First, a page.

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jaw94087 12-18-2012 02:53 PM

Contamination in process
 
Recently, after brewing a hefeweizen I detected tartness in the final product and began wondering if I had contamination in my brewing process. Consequently, I decided to try a “forced wort test” described in Chris White’s book on yeast during my next brew day. What I did was sterilized a couple of canning jars in a pressure cooker for 20 minutes and put a sample of fresh wort, but before adding yeast, in the jars. After about 36 hours, I am detecting what appears to be the beginning of fermentation on the top of the samples. The questions I have are what others think about what might be happening and how one determines what is fermenting?

thanks

Jim
:mug:

duboman 12-18-2012 05:13 PM

You detected a tartness in the final product meaning this beer was was packaged, carbonated and conditioned, refrigerated and poured? :confused:

In addition, what yeast did you use for this hefeweizen and at what temperature did you ferment it. What was the OG/FG.

Also, where did this "fresh wort" you speak of come from. As for the final question asked: What is fermenting is the sugar from whatever malt you used but you did not tell us:)

jaw94087 12-18-2012 07:19 PM

Thank you for your feedback and questions. The hefeweizen was packaged and carbonated. I first noticed the tartness during fermentation, but the tartness subsided over time. I used WLP320 at 65 degrees fermentation. OG of 1.052 FG was 1.011.

The fermentation test I speak of is a fresh brew. Obviously it is sugar that is fermenting, but what I did was collect a sample of the wort before adding a yeast starter, and put the sample in a sterilized jar as a means of measuring contamination in my process. After 36 hours this non-inoculated sample is fermenting.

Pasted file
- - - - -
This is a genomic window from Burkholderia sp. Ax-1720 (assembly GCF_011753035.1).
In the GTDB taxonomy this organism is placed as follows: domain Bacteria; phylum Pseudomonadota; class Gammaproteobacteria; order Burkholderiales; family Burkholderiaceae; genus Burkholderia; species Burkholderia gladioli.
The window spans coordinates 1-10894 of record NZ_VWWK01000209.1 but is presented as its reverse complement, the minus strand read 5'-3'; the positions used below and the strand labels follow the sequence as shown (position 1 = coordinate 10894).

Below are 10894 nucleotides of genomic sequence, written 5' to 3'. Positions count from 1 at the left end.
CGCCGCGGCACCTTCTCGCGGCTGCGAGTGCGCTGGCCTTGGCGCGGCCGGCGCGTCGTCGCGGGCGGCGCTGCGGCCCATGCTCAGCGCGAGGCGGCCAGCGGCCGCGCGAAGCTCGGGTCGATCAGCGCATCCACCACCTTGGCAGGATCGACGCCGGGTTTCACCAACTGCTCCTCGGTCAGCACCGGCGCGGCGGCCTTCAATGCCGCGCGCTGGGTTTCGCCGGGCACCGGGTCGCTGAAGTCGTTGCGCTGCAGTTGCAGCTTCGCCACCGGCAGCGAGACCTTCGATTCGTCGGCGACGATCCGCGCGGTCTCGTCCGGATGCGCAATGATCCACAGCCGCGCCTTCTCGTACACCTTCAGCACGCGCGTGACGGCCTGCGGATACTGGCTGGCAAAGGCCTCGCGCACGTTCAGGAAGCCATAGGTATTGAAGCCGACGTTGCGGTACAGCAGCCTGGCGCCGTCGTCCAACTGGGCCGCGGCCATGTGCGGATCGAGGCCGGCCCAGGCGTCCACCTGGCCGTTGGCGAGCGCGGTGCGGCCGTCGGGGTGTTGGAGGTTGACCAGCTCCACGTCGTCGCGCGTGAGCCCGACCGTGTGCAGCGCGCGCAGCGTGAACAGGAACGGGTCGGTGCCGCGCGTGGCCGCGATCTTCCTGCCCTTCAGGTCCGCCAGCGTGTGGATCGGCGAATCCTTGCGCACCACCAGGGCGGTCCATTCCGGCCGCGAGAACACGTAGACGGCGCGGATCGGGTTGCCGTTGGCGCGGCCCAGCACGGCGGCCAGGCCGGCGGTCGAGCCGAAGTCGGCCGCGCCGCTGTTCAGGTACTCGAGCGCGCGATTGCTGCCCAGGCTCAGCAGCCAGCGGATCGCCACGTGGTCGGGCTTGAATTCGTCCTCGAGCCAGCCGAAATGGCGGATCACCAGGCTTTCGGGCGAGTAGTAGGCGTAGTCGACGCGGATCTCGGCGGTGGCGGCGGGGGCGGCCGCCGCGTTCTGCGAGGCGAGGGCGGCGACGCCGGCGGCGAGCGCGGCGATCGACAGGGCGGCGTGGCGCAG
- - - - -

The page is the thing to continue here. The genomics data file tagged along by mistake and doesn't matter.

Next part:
Have others attempting a similar test of their process and if so, to what result?

Jim

duboman 12-18-2012 08:35 PM

Quote:

Originally Posted by jaw94087
Thank you for your feedback and questions. The hefeweizen was packaged and carbonated. I first noticed the tartness during fermentation, but the tartness subsided over time. I used WLP320 at 65 degrees fermentation. OG of 1.052 FG was 1.011.

The fermentation test I speak of is a fresh brew. Obviously it is sugar that is fermenting, but what I did was collect a sample of the wort before adding a yeast starter, and put the sample in a sterilized jar as a means of measuring contamination in my process. After 36 hours this non-inoculated sample is fermenting.

Have others attempting a similar test of their process and if so, to what result?

Jim

Most likely the "tartness" you tasted was just "green", young beer that was just not quite ready and if it subsided and mellowed it simply properly conditioned.

As for your test, no I have never tried this although it is considered to be a forced fermentation test to verify the ferment ability of the wort and attenuation of the yeast and is a considered scientific approach in brewing.

As to discovery of potential contamination I'm not so sure it's relevant to the process. Just because you experience no contamination in a small same does not directly correlate to the possibility of infection in primary, secondary or bottle/keg as the number of potential variables increase at each step in the process and the various equipment used in each.

jaw94087 12-18-2012 10:04 PM

Duboman,

Yes, there is the forced fermentation test to determine potential fermentation. However, the forced wort test is different. It helps show contamination in the cold side, and while contamination can occur after sampling, a positive contamination indication does indicate something going on. So it is certainly relevant. I am interested if others have tried it, and how to determine the kind of contamination.see:

http://www.homebrewtalk.com/f128/for...t-wort-158974/